For the libertarian innovator, this might be enough. “Leave me alone to make my morality, and I’ll leave you alone to make yours.” But for the woke innovator, the “live and let live” adage is woefully unsatisfying, because woke ideologues feel the need to impose their moral innovations on everyone else in society—whether by laws, by media narratives, by Twitter wars, by emergency pandemic policies, etc. When they engage in proselytizing (or iron-fisted implementation) of a particular innovation—say, mandating face masks or critical race theory curricula—there is a melding of minds in the public square, if only just to participate in the group virtue signaling. But that kind of factional unity is merely temporary because the underlying moral sense is twisted or missing. The innovation flames for a while but eventually burns itself out, as all nonrealities are destined to do.

With time, as waves of innovation spread throughout a society, such as we have witnessed over the last many decades in the West, a curious thing happens to the innovator himself: with each rejection of a piece of his inheritance, he gives up more and more of reality’s turf in his existence, and his ultimate isolation from others grows steadily greater. He lives truly in a world of his own, much of which he cannot share with the traditional man nor even with other innovators, as each innovator must ultimately follow his own moral code, not one of which is exactly the same, on all counts, as anyone else’s.

Lewis likened the innovators’ plight—and the danger it presents—to that of branches revolting against the trunk of a tree. If the branches succeed in their attack, they lose their own life as well and become mere kindling for the fire.

A man off-kilter, a man unmoored from reality, is more easily manipulated than a traditional man, who is grounded in the history of the race.

The traditional man, on the other hand, gives up none of the hard-won understanding of reality bequeathed to him by those who came before. How could he? It’s not his to relinquish. And a society of traditional men is not isolated one from another by separate, private value systems. In a traditional society, the same umbrella of inheritance covers (and governs) kings and paupers alike. Whether they as individuals are good men or not, all are measured by the same code. Further, their shared understanding of what is true extends backward in time to those from whom they received that wisdom; thus a traditional man in a traditional society is cut off neither from past generations nor from present neighbors.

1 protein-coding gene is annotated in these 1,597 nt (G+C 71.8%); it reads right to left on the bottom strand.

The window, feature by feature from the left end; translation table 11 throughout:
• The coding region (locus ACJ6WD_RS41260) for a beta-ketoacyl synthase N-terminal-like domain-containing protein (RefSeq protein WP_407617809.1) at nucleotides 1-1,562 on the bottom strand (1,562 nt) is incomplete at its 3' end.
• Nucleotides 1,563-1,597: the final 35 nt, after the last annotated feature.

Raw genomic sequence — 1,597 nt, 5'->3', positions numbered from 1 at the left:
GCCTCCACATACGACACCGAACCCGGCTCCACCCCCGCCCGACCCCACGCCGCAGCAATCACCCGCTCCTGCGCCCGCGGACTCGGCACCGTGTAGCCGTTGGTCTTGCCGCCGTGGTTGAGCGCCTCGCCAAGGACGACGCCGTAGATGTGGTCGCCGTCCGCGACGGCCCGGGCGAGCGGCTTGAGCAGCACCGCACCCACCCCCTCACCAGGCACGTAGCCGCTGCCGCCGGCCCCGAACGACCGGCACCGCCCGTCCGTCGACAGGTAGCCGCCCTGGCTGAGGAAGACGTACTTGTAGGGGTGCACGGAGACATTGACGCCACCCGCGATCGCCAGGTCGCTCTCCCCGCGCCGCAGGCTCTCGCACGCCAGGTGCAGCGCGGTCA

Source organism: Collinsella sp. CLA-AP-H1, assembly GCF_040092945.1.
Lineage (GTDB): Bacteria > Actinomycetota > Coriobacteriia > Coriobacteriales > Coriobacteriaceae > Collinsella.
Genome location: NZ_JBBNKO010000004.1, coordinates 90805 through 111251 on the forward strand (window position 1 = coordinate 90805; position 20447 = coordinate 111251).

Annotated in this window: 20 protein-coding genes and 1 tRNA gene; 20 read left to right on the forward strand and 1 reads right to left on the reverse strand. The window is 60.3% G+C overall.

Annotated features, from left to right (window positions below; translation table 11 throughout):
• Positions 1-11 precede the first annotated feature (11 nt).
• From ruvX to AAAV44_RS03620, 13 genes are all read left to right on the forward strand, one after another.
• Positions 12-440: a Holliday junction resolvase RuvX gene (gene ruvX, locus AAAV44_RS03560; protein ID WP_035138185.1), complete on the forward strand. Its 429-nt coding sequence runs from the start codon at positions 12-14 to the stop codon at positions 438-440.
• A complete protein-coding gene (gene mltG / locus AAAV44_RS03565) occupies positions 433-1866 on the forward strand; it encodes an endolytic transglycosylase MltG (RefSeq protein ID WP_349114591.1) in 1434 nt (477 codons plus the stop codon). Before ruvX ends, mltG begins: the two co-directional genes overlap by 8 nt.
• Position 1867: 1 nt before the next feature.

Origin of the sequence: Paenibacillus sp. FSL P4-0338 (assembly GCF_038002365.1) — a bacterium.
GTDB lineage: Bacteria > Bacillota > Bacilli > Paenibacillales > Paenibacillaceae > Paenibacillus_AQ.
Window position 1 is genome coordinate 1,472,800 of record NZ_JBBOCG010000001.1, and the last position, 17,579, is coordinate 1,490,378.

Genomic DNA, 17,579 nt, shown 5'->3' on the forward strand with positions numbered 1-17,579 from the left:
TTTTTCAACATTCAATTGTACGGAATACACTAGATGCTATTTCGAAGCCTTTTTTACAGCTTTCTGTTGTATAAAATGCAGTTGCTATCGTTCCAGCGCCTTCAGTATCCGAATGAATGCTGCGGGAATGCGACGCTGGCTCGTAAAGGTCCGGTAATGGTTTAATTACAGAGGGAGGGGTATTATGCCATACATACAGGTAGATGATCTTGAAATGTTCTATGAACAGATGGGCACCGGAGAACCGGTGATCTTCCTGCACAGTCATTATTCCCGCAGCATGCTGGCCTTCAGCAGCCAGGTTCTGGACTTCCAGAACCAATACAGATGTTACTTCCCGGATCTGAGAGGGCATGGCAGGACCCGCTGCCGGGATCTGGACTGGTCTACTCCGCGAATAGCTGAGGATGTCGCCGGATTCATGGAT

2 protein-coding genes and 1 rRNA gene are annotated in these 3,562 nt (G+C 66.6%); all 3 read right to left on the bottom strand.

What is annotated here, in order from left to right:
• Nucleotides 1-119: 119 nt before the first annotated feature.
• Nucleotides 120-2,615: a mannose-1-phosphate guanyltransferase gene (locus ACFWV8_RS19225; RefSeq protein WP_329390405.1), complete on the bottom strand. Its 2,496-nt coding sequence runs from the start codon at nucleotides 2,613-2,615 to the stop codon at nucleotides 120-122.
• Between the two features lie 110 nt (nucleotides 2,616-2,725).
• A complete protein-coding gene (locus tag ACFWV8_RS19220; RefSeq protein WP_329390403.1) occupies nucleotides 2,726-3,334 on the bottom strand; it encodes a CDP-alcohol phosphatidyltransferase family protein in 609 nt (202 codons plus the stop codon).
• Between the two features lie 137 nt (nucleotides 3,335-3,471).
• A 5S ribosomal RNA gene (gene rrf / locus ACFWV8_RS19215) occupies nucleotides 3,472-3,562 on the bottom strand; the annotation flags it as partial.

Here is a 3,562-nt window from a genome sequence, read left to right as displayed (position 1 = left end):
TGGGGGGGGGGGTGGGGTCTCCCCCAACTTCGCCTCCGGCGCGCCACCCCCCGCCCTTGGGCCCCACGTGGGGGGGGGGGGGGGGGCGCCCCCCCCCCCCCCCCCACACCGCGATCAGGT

Ours, of course, is not a traditional but a modern society. To be sure, there are traditional persons in it, but they are surrounded by innovators and by those who have accepted, in various configurations, the innovations of others. One of the effects, then, of modernity is to fracture, and a fractured society is certainly more susceptible to Lewis’s other, more ominous threat—namely, the conditioner.

If the innovator is something of an inconsistent hybrid, holding an idiosyncratic and irrational blend of the traditional and tweaked or newly invented values, the conditioner is not nearly so confused. In Lewis’s schema, the conditioner does not pick and choose among traditional values, looking either to endorse or to cancel. Instead he throws out the very concept of value itself. A value, or moral precept, for the conditioner, is a quaint artifact but has no place in a technocratic present.

Values emanate from man’s grasp of an immaterial order that underlies his existence. But the conditioner, having given up his soul to the advance of applied science, has no use for the immaterial; thus he cancels the values—all of them—that have sustained mankind for millennia. For the conditioner, man is no longer a composite creature composed of body and soul, with a spiritual capacity and an eternal destiny. He is reduced rather to mere matter, and even his capacity to reason and feel emotions can be scientifically deconstructed and manipulated, whether by drugs or psychological operations.

In other words, humans are raw material, like everything else in nature, to be shaped and reconfigured in such a way as to please the conditioners. The value of individual lives is irrelevant; it is the great experimental project that counts. If the conditioner has retained any sense of value at all, it is only the value of his own interests. And if he is in power or has access to power and wields the necessary psychological and technological means, he will treat the human race as his plaything.